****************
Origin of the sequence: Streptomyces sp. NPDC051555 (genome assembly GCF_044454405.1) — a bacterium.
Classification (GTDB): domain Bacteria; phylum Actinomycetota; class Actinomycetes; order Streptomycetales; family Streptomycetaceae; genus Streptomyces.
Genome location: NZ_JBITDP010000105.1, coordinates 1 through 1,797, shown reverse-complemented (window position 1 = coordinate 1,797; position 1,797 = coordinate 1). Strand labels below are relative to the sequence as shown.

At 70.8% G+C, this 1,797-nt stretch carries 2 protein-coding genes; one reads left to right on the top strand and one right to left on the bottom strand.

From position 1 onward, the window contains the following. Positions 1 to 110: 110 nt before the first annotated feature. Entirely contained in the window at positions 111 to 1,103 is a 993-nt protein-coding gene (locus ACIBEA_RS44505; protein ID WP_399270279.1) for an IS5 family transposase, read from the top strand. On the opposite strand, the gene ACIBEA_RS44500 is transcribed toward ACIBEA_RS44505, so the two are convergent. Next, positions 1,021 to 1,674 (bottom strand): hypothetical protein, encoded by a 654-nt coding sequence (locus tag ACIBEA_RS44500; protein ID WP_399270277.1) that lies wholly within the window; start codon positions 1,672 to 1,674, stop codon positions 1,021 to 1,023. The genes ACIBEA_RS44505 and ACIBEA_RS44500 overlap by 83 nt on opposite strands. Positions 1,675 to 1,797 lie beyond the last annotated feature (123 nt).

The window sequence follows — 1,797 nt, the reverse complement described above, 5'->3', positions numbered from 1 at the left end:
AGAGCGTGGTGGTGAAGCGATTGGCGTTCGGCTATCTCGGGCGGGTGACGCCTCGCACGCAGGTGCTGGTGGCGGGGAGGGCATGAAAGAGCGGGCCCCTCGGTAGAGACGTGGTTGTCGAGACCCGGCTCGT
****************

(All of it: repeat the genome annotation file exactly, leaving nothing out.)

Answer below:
Origin of the sequence: Streptomyces sp. NPDC051555 (genome assembly GCF_044454405.1) — a bacterium.
Classification (GTDB): domain Bacteria; phylum Actinomycetota; class Actinomycetes; order Streptomycetales; family Streptomycetaceae; genus Streptomyces.
Genome location: NZ_JBITDP010000105.1, coordinates 1 through 1,797, shown reverse-complemented (window position 1 = coordinate 1,797; position 1,797 = coordinate 1). Strand labels below are relative to the sequence as shown.

At 70.8% G+C, this 1,797-nt stretch carries 2 protein-coding genes; one reads left to right on the top strand and one right to left on the bottom strand.

From position 1 onward, the window contains the following. Positions 1 to 110: 110 nt before the first annotated feature. Entirely contained in the window at positions 111 to 1,103 is a 993-nt protein-coding gene (locus ACIBEA_RS44505; protein ID WP_399270279.1) for an IS5 family transposase, read from the top strand. On the opposite strand, the gene ACIBEA_RS44500 is transcribed toward ACIBEA_RS44505, so the two are convergent. Next, positions 1,021 to 1,674 (bottom strand): hypothetical protein, encoded by a 654-nt coding sequence (locus tag ACIBEA_RS44500; protein ID WP_399270277.1) that lies wholly within the window; start codon positions 1,672 to 1,674, stop codon positions 1,021 to 1,023. The genes ACIBEA_RS44505 and ACIBEA_RS44500 overlap by 83 nt on opposite strands. Positions 1,675 to 1,797 lie beyond the last annotated feature (123 nt).

The window sequence follows — 1,797 nt, the reverse complement described above, 5'->3', positions numbered from 1 at the left end:
AGAGCGTGGTGGTGAAGCGATTGGCGTTCGGCTATCTCGGGCGGGTGACGCCTCGCACGCAGGTGCTGGTGGCGGGGAGGGCATGAAAGAGCGGGCCCCTCGGTAGAGACGTGGTTGTCGAGACCCGGCTCGT